Richard Hayward, lead marketing manager for Legrand’s wiring devices business, addresses smart technology adoption and the consequence for our everyday lives.
The truth of the matter is, consumers around the world have an insatiable appetite for technology which, thanks to the arrival of new portable tech in recent years such as the smart phone and tablet, has helped to change the way that we live, work, and shop. Now, with an increasing focus on the Internet of Things (IoT), the possibilities for the consumer to connect everything in the home with a whole host of new technologies, and all through smart devices, are endless.
Crucially, the way we interact with technology is changing. Rather than simply inputting a command, technology can be programmed to shape actions based on consumer tastes and experiences over time. If you consider technology in the home today, we can set the heating to come on at a certain time because we have set the timer – the output is directly linked to us doing something. But, technology has moved on and has the capacity to ‘learn’ so that when you arrive home, the lights come on automatically and the stereo tunes in to your favourite music station – without you having to tell it to.
Just as computers record our buying patterns and visits, our homes too can be intelligent and alter and shift in order to enhance our lives. Homeowners are already familiar with technology such as smart phones, tablets and smart TVs, and are increasingly expecting it to be part of their lives. Therefore, integrating this technology with everyday home processes, through the IoT, is an exciting next step.
“A growing requirement for cost savings and efficiencies, throughout the market, could also be one of the biggest factors in smart technology adoption in coming years.”
Yet, lifestyle and convenience are not the only factors influencing change. A growing requirement for cost savings and efficiencies, throughout the market, could also be one of the biggest factors in smart technology adoption in coming years, thanks in part to the smart meter rollout.
As such, the way that the UK uses energy in the home is also changing. The smart meter rollout and the introduction of in-house display units, will help consumers to visualise how and where we all use energy. As the country begins to shift away from a centralised energy network, and our homes become both generators and users of electricity, there will gradually be a shift in perception around energy and efficiency. The intelligent home, linked to the smart grid, can adapt to peaks in demand and call for, or divert, energy accordingly in order to relieve stress on the grid during peak times.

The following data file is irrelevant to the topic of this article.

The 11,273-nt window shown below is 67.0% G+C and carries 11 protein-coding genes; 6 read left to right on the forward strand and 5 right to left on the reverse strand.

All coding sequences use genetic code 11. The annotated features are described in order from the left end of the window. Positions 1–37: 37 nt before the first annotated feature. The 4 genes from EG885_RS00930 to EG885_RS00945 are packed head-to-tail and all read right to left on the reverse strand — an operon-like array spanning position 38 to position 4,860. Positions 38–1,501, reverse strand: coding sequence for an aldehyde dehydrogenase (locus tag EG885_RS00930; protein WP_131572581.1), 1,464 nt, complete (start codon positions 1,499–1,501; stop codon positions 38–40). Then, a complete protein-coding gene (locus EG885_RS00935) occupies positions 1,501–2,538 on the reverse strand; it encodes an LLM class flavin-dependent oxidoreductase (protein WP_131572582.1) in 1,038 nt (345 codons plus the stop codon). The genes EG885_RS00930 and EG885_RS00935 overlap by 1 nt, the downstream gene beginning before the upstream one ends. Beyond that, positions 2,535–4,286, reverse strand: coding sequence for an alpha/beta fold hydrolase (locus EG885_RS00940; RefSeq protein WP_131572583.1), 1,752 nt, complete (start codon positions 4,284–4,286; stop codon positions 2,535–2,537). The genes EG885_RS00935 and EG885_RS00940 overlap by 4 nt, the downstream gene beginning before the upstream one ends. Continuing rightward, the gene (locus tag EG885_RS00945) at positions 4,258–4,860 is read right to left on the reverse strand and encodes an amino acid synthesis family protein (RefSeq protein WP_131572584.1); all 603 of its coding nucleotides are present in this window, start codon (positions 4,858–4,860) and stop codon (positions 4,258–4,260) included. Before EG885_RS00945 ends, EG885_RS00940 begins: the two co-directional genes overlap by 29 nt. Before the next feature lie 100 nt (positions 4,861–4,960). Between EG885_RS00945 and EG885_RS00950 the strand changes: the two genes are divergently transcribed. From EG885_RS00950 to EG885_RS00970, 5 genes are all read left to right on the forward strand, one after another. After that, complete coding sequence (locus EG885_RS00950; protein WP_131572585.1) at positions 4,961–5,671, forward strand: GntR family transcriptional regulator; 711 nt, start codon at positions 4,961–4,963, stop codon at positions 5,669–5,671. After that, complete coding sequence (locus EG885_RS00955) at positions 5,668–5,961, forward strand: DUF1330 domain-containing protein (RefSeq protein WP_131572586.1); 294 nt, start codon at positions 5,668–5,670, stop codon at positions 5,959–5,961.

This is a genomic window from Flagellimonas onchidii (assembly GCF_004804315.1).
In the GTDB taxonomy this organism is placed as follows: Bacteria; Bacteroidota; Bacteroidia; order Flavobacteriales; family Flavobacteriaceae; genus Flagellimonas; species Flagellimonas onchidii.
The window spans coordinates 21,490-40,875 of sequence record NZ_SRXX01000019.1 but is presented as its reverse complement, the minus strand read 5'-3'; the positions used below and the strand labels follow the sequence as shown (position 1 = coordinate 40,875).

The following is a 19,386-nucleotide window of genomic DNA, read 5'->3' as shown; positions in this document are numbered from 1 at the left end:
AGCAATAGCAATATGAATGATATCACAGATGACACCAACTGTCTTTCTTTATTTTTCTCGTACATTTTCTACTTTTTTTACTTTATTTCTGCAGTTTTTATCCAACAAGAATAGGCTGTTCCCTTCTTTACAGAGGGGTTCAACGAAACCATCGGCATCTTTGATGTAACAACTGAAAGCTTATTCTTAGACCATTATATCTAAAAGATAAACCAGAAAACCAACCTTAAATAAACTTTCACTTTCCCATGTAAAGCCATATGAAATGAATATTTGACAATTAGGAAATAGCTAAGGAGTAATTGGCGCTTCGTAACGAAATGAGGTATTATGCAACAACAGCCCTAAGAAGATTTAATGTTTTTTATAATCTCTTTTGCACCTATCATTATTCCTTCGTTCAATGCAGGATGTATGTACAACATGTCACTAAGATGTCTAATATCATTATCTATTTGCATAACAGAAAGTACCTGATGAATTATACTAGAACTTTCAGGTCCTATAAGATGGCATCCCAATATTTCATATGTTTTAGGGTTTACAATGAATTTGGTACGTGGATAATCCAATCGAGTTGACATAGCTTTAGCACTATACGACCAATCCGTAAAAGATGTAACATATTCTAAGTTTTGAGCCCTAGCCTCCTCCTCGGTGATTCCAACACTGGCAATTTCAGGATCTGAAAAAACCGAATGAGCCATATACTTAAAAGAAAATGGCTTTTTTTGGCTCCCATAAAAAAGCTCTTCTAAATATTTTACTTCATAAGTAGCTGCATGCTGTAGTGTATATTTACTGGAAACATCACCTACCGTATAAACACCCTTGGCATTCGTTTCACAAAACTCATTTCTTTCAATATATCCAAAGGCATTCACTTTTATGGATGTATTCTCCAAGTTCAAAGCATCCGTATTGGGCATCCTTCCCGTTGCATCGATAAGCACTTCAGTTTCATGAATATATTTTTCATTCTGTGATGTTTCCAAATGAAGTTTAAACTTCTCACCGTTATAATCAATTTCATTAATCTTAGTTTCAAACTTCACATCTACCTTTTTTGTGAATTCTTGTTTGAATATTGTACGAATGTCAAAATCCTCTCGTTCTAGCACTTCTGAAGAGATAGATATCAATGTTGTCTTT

It’s important to remember however that while energy efficiency is important, the average consumer doesn’t buy the latest gadget because it is efficient or because it will save them money. It is our desire for new technology, and an appetite for smarter control solutions that will be key to the widespread adoption of home automation. Efficiency will therefore come as a secondary benefit.
The next steps
As technology continues to develop and becomes more integrated with current products and solutions within the market, consumers will begin to understand its true potential in terms of cost savings and convenience. In truth, smart phones and tablets have opened up a gateway to a more connected world, which has been made possible through the IoT.
The next step is two-fold; educating the market in what is possible, and secondly helping to influence change which we all have a role to play in. As smart home technology develops, now is the time for the industry to make a real stamp on the home market.
For further information, please visit www.legrand.co.uk